Office of Labor-Management Standards (OLMS)
U.S. Department of Labor
Office of Labor-Management Standards
Cleveland District Office
1240 East Ninth Street
Cleveland, OH 44199
(216)357-5455 Fax: (216)357-5425
May 6, 2010
Mr. Terrance O'Neil, Financial Secretary
Local Union 128
8257 Dow Circle W
Strongsville, Ohio 44136
LM File Number 031-004
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Dear Mr. O'Neil:
This office has recently completed an audit of Painters Local 128 under the Compliance Audit Program (CAP) to determine your organization’s compliance with the provisions of the Labor-Management Reporting and Disclosure Act of 1959 (LMRDA). As discussed during the exit interview with you and Local Union 707 Financial Secretary Lou Ferrante, on April 2, 2010, the following problems were disclosed during the CAP. The matters listed below are not an exhaustive list of all possible problem areas since the audit conducted was limited in scope.
The CAP disclosed the following violations:
Title II of the LMRDA establishes certain reporting and recordkeeping requirements. Section 206 requires, among other things, that labor organizations maintain adequate records for at least five years by which each receipt and disbursement of funds, as well as all account balances, can be verified, explained, and clarified. As a general rule, labor organizations must maintain all records used or received in the course of union business.
For disbursements, this includes not only original bills, invoices, receipts, vouchers, and applicable resolutions, but also documentation showing the nature of the union business requiring the disbursement, the goods or services received, and the identity of the recipient(s) of the goods or services. In most instances, this documentation requirement can be satisfied with a sufficiently descriptive expense receipt or invoice. If an expense receipt is not sufficiently descriptive, a union officer or employee should write a note on it providing the additional information. For money it receives, the labor organization must keep at least one record showing the date, amount, purpose, and source of that money. The labor organization must also retain bank records for all accounts.
The audit of Local 128’s 2007 records revealed the following recordkeeping violations:
Failure to Keep Records
Local 128 merged with Painters Local 707 at the end of the fiscal year,
December 31, 2007. Financial Secretary O’Neil stated he had turned over all the records to Local Union 707, however, some supporting documentation for disbursements and receipts were unavailable for review. Local Union 128 agreed to maintain all documentation to support entries on the LM-3 report.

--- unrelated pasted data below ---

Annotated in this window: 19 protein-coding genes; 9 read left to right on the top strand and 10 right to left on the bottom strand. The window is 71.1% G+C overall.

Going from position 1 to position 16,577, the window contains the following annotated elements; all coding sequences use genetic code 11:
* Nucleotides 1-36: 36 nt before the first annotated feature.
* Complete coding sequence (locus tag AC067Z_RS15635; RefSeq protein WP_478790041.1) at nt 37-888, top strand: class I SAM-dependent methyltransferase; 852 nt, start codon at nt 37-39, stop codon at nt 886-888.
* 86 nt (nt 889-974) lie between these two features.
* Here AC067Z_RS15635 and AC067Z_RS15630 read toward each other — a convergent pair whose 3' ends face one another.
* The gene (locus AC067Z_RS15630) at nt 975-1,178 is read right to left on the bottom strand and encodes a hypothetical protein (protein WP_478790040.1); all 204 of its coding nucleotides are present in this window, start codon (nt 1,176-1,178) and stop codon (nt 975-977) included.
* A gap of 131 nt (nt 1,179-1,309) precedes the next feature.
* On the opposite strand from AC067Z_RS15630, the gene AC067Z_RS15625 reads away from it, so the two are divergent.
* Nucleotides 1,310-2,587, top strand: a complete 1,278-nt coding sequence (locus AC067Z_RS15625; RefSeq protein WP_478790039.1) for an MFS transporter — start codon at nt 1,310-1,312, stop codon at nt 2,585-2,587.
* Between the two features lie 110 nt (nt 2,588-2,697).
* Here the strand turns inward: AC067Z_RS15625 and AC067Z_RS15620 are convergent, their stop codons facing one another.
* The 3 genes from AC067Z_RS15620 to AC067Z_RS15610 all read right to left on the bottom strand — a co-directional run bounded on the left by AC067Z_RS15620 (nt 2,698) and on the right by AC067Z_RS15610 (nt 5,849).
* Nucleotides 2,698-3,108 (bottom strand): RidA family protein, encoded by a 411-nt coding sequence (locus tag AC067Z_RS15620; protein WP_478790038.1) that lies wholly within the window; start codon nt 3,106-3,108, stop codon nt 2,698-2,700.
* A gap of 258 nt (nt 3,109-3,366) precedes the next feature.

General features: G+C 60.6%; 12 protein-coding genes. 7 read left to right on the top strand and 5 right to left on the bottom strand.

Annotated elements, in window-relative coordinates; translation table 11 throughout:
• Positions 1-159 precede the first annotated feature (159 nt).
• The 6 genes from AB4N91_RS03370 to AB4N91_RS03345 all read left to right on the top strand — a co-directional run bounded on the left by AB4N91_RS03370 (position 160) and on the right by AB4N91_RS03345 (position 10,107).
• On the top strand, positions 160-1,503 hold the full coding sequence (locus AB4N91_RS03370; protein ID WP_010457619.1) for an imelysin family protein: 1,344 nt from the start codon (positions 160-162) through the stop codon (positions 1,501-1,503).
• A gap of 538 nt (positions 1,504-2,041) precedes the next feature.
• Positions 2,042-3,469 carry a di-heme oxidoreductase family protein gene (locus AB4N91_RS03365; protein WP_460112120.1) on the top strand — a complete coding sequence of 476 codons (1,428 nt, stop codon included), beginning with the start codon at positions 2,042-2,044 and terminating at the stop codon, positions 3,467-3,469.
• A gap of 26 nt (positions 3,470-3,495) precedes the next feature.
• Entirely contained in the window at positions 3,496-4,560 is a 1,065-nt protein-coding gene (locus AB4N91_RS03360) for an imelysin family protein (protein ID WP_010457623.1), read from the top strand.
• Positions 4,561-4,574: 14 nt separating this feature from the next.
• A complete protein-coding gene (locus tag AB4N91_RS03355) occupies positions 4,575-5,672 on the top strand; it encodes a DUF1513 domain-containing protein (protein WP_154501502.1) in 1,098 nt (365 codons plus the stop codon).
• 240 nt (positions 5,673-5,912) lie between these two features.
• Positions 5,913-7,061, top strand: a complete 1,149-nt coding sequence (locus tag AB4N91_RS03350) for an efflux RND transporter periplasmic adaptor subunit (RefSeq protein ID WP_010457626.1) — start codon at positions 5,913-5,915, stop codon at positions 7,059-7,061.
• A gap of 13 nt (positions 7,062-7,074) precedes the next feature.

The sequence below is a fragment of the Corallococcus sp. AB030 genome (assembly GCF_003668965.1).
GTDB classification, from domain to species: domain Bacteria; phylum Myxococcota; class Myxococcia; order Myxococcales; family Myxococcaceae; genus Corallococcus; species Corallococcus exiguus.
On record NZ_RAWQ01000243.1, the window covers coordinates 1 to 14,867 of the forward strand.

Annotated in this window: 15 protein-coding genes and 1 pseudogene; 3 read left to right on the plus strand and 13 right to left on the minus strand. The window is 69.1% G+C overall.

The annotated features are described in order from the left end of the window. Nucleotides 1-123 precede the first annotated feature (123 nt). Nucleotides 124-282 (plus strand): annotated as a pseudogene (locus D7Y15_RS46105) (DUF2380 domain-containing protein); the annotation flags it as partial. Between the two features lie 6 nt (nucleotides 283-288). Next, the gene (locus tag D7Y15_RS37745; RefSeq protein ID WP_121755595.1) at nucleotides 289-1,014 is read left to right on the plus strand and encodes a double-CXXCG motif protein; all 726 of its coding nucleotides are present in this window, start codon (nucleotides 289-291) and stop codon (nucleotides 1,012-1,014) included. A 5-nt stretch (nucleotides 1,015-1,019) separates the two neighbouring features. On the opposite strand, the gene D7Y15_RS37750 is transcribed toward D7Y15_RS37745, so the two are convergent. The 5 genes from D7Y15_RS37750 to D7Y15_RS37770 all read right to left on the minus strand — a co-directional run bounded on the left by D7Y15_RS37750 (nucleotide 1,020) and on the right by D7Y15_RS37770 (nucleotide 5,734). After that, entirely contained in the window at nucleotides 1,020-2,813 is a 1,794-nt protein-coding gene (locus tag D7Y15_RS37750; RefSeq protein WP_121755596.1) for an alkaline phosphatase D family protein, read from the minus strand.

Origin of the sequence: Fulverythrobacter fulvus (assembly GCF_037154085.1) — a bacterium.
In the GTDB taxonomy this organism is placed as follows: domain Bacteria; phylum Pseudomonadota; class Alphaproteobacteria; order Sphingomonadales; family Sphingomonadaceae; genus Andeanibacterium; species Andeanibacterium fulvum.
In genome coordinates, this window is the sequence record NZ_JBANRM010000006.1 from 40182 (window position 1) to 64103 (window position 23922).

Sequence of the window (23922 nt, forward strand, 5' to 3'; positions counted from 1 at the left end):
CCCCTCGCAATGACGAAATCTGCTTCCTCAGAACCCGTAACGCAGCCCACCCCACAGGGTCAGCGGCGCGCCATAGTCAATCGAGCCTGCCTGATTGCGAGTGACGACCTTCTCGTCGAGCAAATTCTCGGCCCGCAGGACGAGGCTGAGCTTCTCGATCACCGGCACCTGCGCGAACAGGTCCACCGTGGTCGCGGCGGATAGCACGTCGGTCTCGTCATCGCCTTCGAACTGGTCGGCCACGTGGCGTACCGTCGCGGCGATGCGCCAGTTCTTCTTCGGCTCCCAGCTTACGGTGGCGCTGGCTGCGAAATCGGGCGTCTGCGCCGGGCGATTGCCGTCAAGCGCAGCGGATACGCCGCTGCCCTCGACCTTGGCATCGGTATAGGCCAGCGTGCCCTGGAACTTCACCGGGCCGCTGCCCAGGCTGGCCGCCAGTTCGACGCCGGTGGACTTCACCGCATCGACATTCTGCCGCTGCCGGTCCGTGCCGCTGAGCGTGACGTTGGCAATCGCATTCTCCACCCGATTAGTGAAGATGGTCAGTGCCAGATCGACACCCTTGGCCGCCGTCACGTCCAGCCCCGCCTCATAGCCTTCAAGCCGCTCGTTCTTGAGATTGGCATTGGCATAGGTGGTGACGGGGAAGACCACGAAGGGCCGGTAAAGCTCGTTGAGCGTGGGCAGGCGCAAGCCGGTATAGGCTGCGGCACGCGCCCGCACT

The audit disclosed a violation of LMRDA Section 201(b), which requires labor organizations to file annual financial reports accurately disclosing their financial condition and operations. The Labor Organization Annual Report Form LM-3 filed by Local 128 for fiscal year ending December 31, 2007, was deficient in that:
Disbursements to Officers
Local 128 did not include some reimbursements to officers totaling at least $208 in the amounts reported Item 24 (All Officers and Disbursements to Officers). It appears the union erroneously reported these payments in Item 54, Other Disbursements.
The union must report most direct disbursements to Local 128 officers and some indirect disbursements made on behalf of its officers in Item 24. A "direct disbursement" to an officer is a payment made to an officer in the form of cash, property, goods, services, or other things of value. See the instructions for Item 24 for a discussion of certain direct disbursements to officers that do not have to be reported in Item 24. An "indirect disbursement" to an officer is a payment to another party (including a credit card company) for cash, property, goods, services, or other things of value received by or on behalf of an officer. However, indirect disbursements for temporary lodging (such as a union check issued to a hotel) or for transportation by a public carrier (such as an airline) for an officer traveling on union business should be reported in Item 48 (Office and Administrative Expense).
Two Signatures on Accounts
During the audit, it was noted that only one signature was required on the union’s savings account. OLMS recommends that each bank account require two signatures. The two signature requirement is an effective internal control of union funds. Its purpose is to attest to the authenticity of a completed document already signed. OLMS recommends that Local 128 review these procedures to improve internal control of union funds.
I want to extend my personal appreciation to Painters Local 128 for the cooperation and courtesy extended during this compliance audit. I strongly recommend that you make sure this letter and the compliance assistance materials provided to you are passed on to future officers. If we can provide any additional assistance, please do not hesitate to call.
cc: Lou Ferrante, Financial Secretary